In the centenary year celebrating the appearance of the first ‘Kangaroo and Map’ stamp, Australia Post issued a red $10 example to coincide with the International Stamp Federation meeting held in Melbourne. The original, and now iconic design resulted from a competition arranged by the Post Master-General’s Department that was launched in January 1911 and which drew over 1000 entries.
The winning entry, attracting a substantial £100 prize, was a traditional full-face portrait of the reigning British Monarch, George V. However when in October of the same year, a new Labour Post Master-General was appointed, he sought to explore other “more modern” designs by appointing the Victoria Artist’s Association to commission an artist to design a suitable “Australian” stamp. His belief that “A postage stamp is one of the best advertising mediums the country can have” required a break with tradition to make a bold statement about the new nation.
Various designs were suggested, including a horizontal format that showed a Kangaroo superimposed on a map of Australia surrounded by two upright unfurled flags; the Union Jack and the Australian Flag located within the framed border on opposite sides of the main image (of which a 2½d blue mono-coloured Essay has recently been re-discovered).
The final design was an amalgamation combining the work of the water colourist Blamire Young, who was instrumental in including the outline coastline map of Australia, and the work of one of the runners-up in the original competition, Edwin Arnold (an Englishman), who had first suggested the inclusion of a Kangaroo. There was much debate and criticism of the design, which centred on a perceived lack of reverence to the “Crown”. The primary objection being any reference to the British Empire, simply stating boldly at the top of each stamp the two words ‘Australia Postage’. Other Commonwealth countries at the time continued to maintain and incorporate an image of the reigning British Monarch. An editorial, critical of the ‘Kangaroo and Map’ design, which appeared in “The Argus”, a Melbourne newspaper on the 4th April 1912, stated that the Monarch’s head ‘is the most obvious and unmistakable symbol of the bond between the various members of our far scattered empire’.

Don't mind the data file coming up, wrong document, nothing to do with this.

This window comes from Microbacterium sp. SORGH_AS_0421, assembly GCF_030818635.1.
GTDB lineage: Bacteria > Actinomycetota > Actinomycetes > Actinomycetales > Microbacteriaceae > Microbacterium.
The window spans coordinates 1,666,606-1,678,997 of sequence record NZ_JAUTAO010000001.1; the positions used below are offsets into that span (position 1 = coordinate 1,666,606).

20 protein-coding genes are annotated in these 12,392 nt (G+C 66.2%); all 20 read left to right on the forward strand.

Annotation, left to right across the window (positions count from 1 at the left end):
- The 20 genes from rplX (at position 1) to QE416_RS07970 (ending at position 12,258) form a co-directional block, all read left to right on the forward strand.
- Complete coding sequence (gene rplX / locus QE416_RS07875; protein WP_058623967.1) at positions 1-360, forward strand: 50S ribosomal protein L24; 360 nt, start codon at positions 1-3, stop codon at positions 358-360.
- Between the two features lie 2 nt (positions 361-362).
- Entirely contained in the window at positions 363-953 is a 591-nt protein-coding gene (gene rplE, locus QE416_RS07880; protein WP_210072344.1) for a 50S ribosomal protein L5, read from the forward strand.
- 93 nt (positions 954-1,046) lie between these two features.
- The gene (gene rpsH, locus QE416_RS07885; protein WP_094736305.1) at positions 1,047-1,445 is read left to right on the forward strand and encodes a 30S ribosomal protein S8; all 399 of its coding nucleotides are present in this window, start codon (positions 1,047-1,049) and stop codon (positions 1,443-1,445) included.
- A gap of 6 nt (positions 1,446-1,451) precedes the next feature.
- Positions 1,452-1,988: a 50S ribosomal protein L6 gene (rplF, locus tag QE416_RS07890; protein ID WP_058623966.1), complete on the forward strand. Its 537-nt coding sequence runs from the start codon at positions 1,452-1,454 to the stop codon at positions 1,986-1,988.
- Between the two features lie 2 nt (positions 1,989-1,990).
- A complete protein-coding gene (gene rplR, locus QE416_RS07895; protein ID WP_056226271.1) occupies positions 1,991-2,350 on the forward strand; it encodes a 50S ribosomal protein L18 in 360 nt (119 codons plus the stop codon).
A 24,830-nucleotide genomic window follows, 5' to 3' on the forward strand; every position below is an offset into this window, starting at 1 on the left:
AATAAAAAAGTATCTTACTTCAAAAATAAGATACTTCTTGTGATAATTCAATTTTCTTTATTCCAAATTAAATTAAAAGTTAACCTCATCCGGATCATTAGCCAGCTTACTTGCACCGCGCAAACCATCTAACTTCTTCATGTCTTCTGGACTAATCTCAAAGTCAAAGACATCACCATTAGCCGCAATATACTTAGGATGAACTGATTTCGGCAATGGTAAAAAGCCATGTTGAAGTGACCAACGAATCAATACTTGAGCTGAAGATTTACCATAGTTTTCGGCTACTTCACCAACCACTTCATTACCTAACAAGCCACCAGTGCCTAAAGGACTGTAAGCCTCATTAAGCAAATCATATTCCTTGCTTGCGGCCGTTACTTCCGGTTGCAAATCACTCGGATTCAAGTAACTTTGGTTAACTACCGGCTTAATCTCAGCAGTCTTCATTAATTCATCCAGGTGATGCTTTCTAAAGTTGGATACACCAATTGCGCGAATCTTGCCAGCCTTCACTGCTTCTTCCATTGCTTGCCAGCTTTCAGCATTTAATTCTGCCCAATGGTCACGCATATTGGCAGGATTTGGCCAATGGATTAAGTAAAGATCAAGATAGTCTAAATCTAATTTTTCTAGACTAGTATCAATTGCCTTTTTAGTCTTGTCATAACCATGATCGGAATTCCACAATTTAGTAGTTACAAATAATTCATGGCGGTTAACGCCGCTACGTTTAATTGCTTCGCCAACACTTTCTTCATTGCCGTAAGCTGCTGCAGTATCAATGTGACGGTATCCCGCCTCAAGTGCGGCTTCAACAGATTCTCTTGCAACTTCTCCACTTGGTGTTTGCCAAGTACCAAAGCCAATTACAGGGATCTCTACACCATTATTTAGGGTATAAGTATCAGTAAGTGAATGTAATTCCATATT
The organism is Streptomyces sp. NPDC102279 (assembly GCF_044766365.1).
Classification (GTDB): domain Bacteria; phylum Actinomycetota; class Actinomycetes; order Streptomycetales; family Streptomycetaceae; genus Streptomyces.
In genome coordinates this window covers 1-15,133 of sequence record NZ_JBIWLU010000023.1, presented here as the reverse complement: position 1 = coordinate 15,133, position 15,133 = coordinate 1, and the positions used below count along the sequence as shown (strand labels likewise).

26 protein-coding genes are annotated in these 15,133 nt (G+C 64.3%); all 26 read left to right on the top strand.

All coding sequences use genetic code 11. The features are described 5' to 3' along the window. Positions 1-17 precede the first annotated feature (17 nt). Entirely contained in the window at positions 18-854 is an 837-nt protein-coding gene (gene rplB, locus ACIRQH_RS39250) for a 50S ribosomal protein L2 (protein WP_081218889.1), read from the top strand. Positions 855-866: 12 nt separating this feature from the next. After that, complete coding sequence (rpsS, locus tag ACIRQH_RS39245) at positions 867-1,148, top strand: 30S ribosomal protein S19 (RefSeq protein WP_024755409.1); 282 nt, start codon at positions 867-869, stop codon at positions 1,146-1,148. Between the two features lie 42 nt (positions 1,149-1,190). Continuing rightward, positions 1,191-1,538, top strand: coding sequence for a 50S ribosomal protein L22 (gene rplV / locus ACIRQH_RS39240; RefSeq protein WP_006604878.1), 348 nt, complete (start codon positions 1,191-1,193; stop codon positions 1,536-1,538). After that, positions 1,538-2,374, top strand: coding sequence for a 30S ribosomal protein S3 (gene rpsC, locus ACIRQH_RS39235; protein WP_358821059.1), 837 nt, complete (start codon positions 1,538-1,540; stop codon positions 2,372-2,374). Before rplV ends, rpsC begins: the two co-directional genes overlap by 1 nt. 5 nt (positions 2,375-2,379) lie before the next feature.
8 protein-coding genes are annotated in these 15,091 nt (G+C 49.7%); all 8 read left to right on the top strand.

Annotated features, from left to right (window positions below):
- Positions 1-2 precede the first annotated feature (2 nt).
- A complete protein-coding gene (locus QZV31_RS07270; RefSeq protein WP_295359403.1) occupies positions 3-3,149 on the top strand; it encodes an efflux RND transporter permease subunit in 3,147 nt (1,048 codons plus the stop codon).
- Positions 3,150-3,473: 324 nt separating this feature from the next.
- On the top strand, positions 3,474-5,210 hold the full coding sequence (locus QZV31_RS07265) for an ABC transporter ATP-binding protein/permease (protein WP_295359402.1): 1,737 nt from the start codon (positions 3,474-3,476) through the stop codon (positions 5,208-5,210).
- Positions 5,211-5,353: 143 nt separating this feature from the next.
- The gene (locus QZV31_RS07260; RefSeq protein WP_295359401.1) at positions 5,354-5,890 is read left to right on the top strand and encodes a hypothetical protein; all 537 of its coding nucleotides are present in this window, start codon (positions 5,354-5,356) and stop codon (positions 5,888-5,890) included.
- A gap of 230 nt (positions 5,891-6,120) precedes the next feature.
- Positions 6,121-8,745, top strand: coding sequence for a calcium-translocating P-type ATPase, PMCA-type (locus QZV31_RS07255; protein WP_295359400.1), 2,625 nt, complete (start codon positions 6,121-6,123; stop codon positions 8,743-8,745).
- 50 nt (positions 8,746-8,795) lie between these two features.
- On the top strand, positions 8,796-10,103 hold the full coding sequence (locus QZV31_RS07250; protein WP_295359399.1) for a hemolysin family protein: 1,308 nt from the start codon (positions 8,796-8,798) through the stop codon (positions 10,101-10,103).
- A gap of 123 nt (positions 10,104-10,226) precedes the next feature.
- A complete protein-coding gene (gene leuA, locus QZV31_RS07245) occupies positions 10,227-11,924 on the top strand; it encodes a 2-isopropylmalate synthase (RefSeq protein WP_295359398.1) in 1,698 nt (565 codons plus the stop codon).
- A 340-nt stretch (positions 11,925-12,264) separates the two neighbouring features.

However a determined “modernising” Post Master pushed through the break with tradition and was responsible for ordering the vertical format ‘Kangaroo and Map’ series. The first stamp, the 1d (One Penny) Red value appeared on the 1st January 1913. There was a delay in other values being issued caused by the failure of printing paper to arrive from Britain. Yet despite this initial hiccup there was a great deal of popular pride in the symbolic “home grown” design especially at that time when almost everybody communicated by letter and personally affixed the stamp.